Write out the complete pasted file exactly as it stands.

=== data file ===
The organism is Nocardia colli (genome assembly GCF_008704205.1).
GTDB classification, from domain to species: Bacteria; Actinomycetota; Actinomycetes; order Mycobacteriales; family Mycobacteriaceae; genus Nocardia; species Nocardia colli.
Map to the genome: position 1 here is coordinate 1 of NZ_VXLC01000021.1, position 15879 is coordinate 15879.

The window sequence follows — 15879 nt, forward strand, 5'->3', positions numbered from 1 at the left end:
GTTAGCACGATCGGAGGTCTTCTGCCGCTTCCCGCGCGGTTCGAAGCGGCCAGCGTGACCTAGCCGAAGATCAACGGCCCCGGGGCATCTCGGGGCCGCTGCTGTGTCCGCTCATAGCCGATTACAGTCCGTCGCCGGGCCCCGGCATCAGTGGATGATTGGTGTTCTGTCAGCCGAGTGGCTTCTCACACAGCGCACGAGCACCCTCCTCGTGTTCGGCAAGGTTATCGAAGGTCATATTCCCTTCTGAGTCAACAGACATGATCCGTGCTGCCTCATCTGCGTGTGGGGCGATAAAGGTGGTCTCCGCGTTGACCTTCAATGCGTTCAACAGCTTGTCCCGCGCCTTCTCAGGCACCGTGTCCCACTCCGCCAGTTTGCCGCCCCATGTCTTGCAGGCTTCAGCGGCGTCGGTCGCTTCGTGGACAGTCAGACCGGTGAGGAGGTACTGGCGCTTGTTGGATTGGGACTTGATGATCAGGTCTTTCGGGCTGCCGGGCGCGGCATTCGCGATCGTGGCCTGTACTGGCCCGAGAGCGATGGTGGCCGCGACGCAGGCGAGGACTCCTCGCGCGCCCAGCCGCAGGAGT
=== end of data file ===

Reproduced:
The organism is Nocardia colli (genome assembly GCF_008704205.1).
GTDB classification, from domain to species: Bacteria; Actinomycetota; Actinomycetes; order Mycobacteriales; family Mycobacteriaceae; genus Nocardia; species Nocardia colli.
Map to the genome: position 1 here is coordinate 1 of NZ_VXLC01000021.1, position 15879 is coordinate 15879.

The window sequence follows — 15879 nt, forward strand, 5'->3', positions numbered from 1 at the left end:
GTTAGCACGATCGGAGGTCTTCTGCCGCTTCCCGCGCGGTTCGAAGCGGCCAGCGTGACCTAGCCGAAGATCAACGGCCCCGGGGCATCTCGGGGCCGCTGCTGTGTCCGCTCATAGCCGATTACAGTCCGTCGCCGGGCCCCGGCATCAGTGGATGATTGGTGTTCTGTCAGCCGAGTGGCTTCTCACACAGCGCACGAGCACCCTCCTCGTGTTCGGCAAGGTTATCGAAGGTCATATTCCCTTCTGAGTCAACAGACATGATCCGTGCTGCCTCATCTGCGTGTGGGGCGATAAAGGTGGTCTCCGCGTTGACCTTCAATGCGTTCAACAGCTTGTCCCGCGCCTTCTCAGGCACCGTGTCCCACTCCGCCAGTTTGCCGCCCCATGTCTTGCAGGCTTCAGCGGCGTCGGTCGCTTCGTGGACAGTCAGACCGGTGAGGAGGTACTGGCGCTTGTTGGATTGGGACTTGATGATCAGGTCTTTCGGGCTGCCGGGCGCGGCATTCGCGATCGTGGCCTGTACTGGCCCGAGAGCGATGGTGGCCGCGACGCAGGCGAGGACTCCTCGCGCGCCCAGCCGCAGGAGT